Existentialists think that what makes humans different from all other beings is the fact that we can choose what to do. In fact, we must choose: the only thing we are not free to do is not to be free. Other entities have some predefined nature: a rock, a penknife or even a beetle just is what it is. But as a human, there is no blueprint for producing me. I may be influenced by biology, culture and personal background, but at each moment I am making myself up as I go along, depending on what I choose to do next. As Sartre put it: “There is no traced-out path to lead man to his salvation; he must constantly invent his own path. But, to invent it, he is free, responsible, without excuse, and every hope lies within him.” It is terrifying, but exhilarating.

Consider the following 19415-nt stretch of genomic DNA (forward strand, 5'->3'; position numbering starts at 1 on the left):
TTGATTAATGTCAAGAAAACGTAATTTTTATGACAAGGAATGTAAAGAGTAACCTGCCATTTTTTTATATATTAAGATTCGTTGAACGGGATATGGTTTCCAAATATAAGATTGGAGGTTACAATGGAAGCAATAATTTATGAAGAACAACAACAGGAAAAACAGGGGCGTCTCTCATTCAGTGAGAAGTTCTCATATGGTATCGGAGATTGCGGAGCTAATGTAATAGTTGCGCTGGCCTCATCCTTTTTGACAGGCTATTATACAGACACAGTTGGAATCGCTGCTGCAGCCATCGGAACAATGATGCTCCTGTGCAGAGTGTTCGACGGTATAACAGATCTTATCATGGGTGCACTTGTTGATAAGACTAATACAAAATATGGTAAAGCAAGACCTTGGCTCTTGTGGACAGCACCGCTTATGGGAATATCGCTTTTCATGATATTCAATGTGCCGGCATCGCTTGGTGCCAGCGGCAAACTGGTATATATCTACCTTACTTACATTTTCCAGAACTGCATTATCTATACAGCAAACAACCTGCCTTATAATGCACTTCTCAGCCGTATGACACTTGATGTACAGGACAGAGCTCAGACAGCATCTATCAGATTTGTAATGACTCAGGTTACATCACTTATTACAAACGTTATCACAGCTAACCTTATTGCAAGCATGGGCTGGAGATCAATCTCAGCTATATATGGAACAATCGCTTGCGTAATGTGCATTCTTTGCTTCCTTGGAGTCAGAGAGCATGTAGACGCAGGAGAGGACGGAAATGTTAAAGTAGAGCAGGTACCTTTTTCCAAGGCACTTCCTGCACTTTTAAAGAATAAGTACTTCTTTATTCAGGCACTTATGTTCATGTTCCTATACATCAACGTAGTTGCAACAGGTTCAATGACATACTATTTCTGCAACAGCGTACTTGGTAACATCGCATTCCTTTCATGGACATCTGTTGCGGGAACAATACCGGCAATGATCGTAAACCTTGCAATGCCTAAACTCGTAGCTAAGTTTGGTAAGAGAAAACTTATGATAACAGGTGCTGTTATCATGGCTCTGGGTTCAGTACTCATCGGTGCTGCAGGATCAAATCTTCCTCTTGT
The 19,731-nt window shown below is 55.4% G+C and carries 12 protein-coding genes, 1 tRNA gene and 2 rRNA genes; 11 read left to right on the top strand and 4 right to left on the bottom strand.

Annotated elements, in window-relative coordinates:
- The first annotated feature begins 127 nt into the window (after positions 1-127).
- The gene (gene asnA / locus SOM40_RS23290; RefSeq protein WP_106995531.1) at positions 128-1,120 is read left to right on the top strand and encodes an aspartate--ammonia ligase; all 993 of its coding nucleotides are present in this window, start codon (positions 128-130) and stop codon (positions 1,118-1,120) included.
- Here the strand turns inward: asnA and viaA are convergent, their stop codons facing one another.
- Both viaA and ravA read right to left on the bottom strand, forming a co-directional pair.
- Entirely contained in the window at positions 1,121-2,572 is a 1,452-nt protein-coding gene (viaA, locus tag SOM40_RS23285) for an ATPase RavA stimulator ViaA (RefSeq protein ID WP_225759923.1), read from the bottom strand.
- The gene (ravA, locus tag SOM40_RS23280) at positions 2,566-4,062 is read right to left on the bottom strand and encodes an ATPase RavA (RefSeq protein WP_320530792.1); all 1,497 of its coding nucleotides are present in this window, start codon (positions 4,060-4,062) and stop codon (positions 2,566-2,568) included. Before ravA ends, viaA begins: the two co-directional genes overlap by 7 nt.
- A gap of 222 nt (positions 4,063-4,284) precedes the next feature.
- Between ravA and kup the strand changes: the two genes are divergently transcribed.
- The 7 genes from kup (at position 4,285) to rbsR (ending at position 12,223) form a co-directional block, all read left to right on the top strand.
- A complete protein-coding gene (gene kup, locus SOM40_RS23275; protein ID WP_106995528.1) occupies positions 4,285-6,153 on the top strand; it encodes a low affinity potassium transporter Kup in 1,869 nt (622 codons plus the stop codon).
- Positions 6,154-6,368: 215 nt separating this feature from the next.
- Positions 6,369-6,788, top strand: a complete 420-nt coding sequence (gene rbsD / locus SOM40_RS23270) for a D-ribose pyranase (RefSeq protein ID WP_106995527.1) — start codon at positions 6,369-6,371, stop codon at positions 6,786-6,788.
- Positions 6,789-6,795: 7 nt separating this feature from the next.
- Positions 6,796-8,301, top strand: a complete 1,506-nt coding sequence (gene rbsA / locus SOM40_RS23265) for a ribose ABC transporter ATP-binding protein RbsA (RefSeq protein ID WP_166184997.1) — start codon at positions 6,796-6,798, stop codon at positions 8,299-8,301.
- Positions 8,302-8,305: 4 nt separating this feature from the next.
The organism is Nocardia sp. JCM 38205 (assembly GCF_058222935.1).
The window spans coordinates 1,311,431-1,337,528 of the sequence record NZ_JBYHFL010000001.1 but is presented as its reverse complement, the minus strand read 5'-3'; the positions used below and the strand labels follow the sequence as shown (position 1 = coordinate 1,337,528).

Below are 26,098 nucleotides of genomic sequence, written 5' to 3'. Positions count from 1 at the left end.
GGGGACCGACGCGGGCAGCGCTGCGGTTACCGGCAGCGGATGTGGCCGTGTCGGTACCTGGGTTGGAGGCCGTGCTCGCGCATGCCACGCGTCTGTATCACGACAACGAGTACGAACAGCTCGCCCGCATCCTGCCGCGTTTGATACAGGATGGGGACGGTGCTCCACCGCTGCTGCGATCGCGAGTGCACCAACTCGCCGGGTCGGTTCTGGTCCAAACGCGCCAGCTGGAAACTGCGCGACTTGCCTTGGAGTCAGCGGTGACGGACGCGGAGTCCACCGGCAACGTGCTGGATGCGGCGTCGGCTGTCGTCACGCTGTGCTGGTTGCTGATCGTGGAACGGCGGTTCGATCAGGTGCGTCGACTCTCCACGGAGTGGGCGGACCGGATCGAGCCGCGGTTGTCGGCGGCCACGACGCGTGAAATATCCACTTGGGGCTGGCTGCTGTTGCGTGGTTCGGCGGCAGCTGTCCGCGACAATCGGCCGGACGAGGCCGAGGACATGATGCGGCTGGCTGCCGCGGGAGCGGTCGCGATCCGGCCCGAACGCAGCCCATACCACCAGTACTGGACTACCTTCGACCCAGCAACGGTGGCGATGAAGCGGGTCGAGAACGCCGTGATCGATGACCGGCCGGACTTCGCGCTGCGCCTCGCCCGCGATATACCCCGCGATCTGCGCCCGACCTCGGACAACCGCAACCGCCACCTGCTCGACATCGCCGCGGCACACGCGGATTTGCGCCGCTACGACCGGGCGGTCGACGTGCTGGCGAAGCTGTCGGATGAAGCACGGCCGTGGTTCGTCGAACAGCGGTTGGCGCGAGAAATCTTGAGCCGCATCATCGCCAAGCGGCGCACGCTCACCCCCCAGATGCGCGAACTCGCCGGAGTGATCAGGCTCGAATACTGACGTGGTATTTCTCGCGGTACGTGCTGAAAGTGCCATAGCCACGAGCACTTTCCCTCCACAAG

However tough it is, existentialists generally strive to be “authentic”. They take this to mean being less self-deceiving, more decisive, more committed, and more willing to take on responsibility for the world.
Most of the time, we don’t do this very well. Why? For Heidegger, the fault lies with our bewitchment by a non-entity called das Man, often translated as “the they” – as in “they say it will all be over by Christmas” (or the “one” in the phrase “one doesn’t do that”). We can’t say who exactly this “they” is, but it is everywhere, and it steals the decisions I should be making by myself.
For Sartre, the problem is mauvaise foi, or bad faith. To avoid facing up to how free I am, I pretend not to be free at all.